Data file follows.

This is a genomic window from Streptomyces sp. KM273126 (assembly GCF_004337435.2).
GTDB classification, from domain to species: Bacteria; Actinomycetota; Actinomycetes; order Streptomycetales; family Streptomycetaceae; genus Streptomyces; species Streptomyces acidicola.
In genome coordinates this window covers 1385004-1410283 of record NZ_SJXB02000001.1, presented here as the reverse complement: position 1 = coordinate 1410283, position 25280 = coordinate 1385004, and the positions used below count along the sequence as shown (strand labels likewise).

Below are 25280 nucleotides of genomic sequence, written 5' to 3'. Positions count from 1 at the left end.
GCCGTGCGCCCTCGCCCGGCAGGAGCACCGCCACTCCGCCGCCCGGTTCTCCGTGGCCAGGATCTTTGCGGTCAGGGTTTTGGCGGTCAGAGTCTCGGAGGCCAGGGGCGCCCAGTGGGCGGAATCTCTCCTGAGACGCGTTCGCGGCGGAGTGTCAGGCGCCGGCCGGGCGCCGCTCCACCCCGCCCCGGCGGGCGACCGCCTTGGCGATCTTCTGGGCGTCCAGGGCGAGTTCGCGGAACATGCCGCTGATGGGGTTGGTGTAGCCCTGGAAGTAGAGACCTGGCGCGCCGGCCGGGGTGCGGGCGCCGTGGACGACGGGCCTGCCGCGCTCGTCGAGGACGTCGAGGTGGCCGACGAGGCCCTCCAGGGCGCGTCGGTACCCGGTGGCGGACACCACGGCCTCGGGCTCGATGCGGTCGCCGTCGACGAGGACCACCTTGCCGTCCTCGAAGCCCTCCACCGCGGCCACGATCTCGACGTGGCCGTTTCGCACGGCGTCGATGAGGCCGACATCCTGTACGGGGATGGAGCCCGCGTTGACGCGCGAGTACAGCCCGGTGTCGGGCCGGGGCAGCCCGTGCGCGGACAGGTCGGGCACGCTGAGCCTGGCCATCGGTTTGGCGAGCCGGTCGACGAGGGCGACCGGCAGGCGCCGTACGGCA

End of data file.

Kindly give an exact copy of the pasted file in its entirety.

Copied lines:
This is a genomic window from Streptomyces sp. KM273126 (assembly GCF_004337435.2).
GTDB classification, from domain to species: Bacteria; Actinomycetota; Actinomycetes; order Streptomycetales; family Streptomycetaceae; genus Streptomyces; species Streptomyces acidicola.
In genome coordinates this window covers 1385004-1410283 of record NZ_SJXB02000001.1, presented here as the reverse complement: position 1 = coordinate 1410283, position 25280 = coordinate 1385004, and the positions used below count along the sequence as shown (strand labels likewise).

Below are 25280 nucleotides of genomic sequence, written 5' to 3'. Positions count from 1 at the left end.
GCCGTGCGCCCTCGCCCGGCAGGAGCACCGCCACTCCGCCGCCCGGTTCTCCGTGGCCAGGATCTTTGCGGTCAGGGTTTTGGCGGTCAGAGTCTCGGAGGCCAGGGGCGCCCAGTGGGCGGAATCTCTCCTGAGACGCGTTCGCGGCGGAGTGTCAGGCGCCGGCCGGGCGCCGCTCCACCCCGCCCCGGCGGGCGACCGCCTTGGCGATCTTCTGGGCGTCCAGGGCGAGTTCGCGGAACATGCCGCTGATGGGGTTGGTGTAGCCCTGGAAGTAGAGACCTGGCGCGCCGGCCGGGGTGCGGGCGCCGTGGACGACGGGCCTGCCGCGCTCGTCGAGGACGTCGAGGTGGCCGACGAGGCCCTCCAGGGCGCGTCGGTACCCGGTGGCGGACACCACGGCCTCGGGCTCGATGCGGTCGCCGTCGACGAGGACCACCTTGCCGTCCTCGAAGCCCTCCACCGCGGCCACGATCTCGACGTGGCCGTTTCGCACGGCGTCGATGAGGCCGACATCCTGTACGGGGATGGAGCCCGCGTTGACGCGCGAGTACAGCCCGGTGTCGGGCCGGGGCAGCCCGTGCGCGGACAGGTCGGGCACGCTGAGCCTGGCCATCGGTTTGGCGAGCCGGTCGACGAGGGCGACCGGCAGGCGCCGTACGGCA